A-Z Veg of the Day: Rocket, Spinach, Tomato…Bacon ?


Umami has a mild but lasting aftertaste that is difficult to describe. It induces salivation and a sensation of furriness on the tongue, stimulating the throat, the roof and the back of the mouth. By itself, umami is not palatable, but it makes a great variety of foods pleasant especially in the presence of a matching aroma.

Wikipedia explanation on the Umami savoury taste.

Umm… Like. Bacon? Bacon and tomatoes apparently provide plenty of umami. Bacon and tomatoes were the main point of my ugly salad that I just couldn’t wait to post.
For letters R-U, a salad that I thought was pretty damned clever. And tasty.
Tomatoes, an heirloom, multicoloured mix of yellow, red, and purple.
U. Hmm. Ugli Fruit? Unfortunately, I can’t find this cousin to the pomelo anywhere in the greater Brisbane area. What vegetable starts with U? I have no idea. The first thing that came to mind was umami, the taste of savoury as some sort of recipe element. For a simple dressing, I shook together a Passionfruit, pulp and juice, with a tablespoon of olive oil.

Bacon is debatable on the healthy factor, sure. The plus side for omnivores, is that it is delicious and a good source of energy from fat, protein, and an impressive display of B vitamins and minerals.

This article is magic:

As with anything, moderation. Bacon breakfast, lunch, and dinner is a bit ridiculous. Just like eating just boring, plain salads isn’t a good idea. Boredom and routine is the killer of balanced nutrition.

It isn’t the most revolutionary recipe, meal, or blog post, but it’s honest and it’s exactly what I like: simple and filling. And totes Paleo. One thing I loath doing is packing my lunch for work, but it’s a necessary evil. If I don’t pack a lunch, I either go hungry and grumpy, or eat something regrettable (because I was hungry and grumpy), like just Finnish pulla, fresh out of the oven at work, only to be ravishingly hungry when I get home. Today I noticed that the other staff members at the lunch table all had a peek at what colourful bounty of “delicious food the nutrition student has this time.” To me, that comment followed by, “bacon?! GASP!” was motivation to keep taking a homemade lunch and snacks to work, along with constant energy and some budget saving.


A-Z Veg of the Day: (That mumbling bit in the alphabet song) M-Q

Everyone does it. Sing it with me now, eLemenohpeee!

Let me just make one comment about this week to which many will relate: migraine. More like, Migraine followed by a disastrous midterm which in turn lead to migraine relapse with a touch of depression.

I did, despite shying away from light like a vampire, manage to keep up with my daily vegetables. In photo gallery form,

M is for mushrooms

Paleo mushrooms sautéed in bacon fat, with bacon, scrambled eggs, more bacon, and avocado

N is for Nectarine.

Grilled nectarines with a drizzle of raw, Texan honey.

O is for onion


Nigella Lawson’s sexy macerated onions with roasted aubergine from Nigellissima.
God bless you, BBC for your quality programming like Nigellissima, my new favourite cooking show, and of course, for Sherlock.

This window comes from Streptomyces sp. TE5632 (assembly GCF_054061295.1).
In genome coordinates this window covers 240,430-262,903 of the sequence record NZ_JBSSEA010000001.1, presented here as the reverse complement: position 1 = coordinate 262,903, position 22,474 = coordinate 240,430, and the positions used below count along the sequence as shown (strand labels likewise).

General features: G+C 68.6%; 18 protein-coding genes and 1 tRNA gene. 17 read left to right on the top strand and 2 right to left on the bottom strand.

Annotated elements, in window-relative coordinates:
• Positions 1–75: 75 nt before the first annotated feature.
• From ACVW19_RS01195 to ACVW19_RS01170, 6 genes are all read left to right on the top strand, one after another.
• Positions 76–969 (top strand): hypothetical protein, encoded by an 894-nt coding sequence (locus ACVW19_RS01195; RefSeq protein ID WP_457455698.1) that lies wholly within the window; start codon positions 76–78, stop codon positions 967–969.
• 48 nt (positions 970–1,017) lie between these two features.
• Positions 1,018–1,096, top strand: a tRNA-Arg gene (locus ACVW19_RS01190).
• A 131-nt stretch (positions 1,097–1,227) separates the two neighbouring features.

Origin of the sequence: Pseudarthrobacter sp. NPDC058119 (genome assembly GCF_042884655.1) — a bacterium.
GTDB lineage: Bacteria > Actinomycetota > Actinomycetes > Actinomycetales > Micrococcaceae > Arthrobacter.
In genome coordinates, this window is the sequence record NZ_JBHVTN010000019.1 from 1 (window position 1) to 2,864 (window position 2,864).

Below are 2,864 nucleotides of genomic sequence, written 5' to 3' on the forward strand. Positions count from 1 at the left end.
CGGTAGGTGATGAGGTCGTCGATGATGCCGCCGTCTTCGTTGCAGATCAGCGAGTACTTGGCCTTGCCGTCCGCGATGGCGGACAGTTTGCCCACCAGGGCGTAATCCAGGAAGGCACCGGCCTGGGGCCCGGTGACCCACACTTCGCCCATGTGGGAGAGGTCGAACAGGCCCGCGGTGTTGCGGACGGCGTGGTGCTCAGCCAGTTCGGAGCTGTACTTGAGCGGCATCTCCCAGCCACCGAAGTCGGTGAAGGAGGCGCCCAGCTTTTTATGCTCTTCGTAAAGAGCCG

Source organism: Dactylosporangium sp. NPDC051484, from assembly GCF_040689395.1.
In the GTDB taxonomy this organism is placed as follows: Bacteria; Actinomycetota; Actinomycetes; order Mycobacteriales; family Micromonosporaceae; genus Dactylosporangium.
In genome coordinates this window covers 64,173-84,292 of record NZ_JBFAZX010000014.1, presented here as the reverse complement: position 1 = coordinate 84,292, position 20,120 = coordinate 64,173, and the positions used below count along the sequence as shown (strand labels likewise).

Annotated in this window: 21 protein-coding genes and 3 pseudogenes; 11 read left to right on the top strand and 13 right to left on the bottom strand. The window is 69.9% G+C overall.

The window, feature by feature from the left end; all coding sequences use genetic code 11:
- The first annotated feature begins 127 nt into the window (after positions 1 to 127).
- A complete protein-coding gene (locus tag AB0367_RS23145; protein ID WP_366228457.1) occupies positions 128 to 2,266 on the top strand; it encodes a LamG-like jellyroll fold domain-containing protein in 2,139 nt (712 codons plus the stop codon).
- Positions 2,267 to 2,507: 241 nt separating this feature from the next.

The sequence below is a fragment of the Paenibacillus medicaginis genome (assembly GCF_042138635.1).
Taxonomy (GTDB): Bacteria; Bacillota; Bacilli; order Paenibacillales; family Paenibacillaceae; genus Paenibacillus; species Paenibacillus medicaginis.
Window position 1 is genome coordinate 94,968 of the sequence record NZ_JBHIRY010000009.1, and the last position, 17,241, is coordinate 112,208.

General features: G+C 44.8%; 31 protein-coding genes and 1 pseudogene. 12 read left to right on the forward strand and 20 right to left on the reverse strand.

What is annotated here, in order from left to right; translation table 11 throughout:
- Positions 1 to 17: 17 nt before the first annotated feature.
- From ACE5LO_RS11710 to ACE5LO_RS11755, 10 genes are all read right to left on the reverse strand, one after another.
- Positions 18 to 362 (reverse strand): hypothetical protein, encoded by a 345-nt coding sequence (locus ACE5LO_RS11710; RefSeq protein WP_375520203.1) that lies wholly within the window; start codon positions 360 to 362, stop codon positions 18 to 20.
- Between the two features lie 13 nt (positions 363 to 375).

P is for Passionfruit

I was meaning to make an Irish parsnips and carrot recipe, but… No. I had the melodramatic feeling of- If I do anything not resembling sleep or hydrating, I might die.

Q is for Quince.
Roast lamb with quince paste and autumn spices (clove, cardamom, cinnamon, and all spice)
Recipe and photo to be posted at a later date this month. My dad made Finnish Kaalipata (cabbage and mince meat stew), which is awesome and the comfort food I’ve been craving.


A-Z Veg of the Day: Lychee


Lychees. Sexy little bastards, all full of vitamin C. In all the ways to prepare these little treasures, on their own, icy cold is my favourite. Lychees are in season now and $8 a kilo at the market. This time of year, they are so obnoxiously sweet, they’re like juicy little sugar cubes.
There’s no recipe today for lychees because they’re perfect the way they are. …unless you want to throw them in the blender, make a purée, add a couple tablespoons of water, then freeze them in popsicle molds. That’s ok too. I’m also a day late on this post technically because I spent yesterday at the market with my friend, then buried my nose in an assignment all day, which I’m still writing… And still eating lychees with breakfast.


Oh dear baby Jesus, I ate like 5 and now feel like I’m going into diabetic shock. So. Sweet. So worth it as my hands shake and eyes crossing. Wooo, it’s going to be an awesome day now!


A-Z Veg of the Day: Kaffir Lime, Sort of


K is for Kaffir Lime. I bet y’all thought I was going to say kale! Fresh kaffir lime leaves at the grocery store just look inspiring and I couldn’t resist. This staple in Thai cooking adds amazing flavour- it’s that something when you’re missing something.

For some delightful kaffir lime recipes, please check out this blog:
The eggplant one was what I was or initially inspired by.

Thai Inspired Eggplant Salad
1 large eggplant
2 tomatoes
1 clove garlic, minced
1 Thai red chilli
3 kaffir lime leaves
Juice of 1/2 lime (or kaffir lime if you can buy it where you are)
Coconut oil

Preheat oven to 180c
Cut eggplant into 1cm or 1/2″ thick rounds.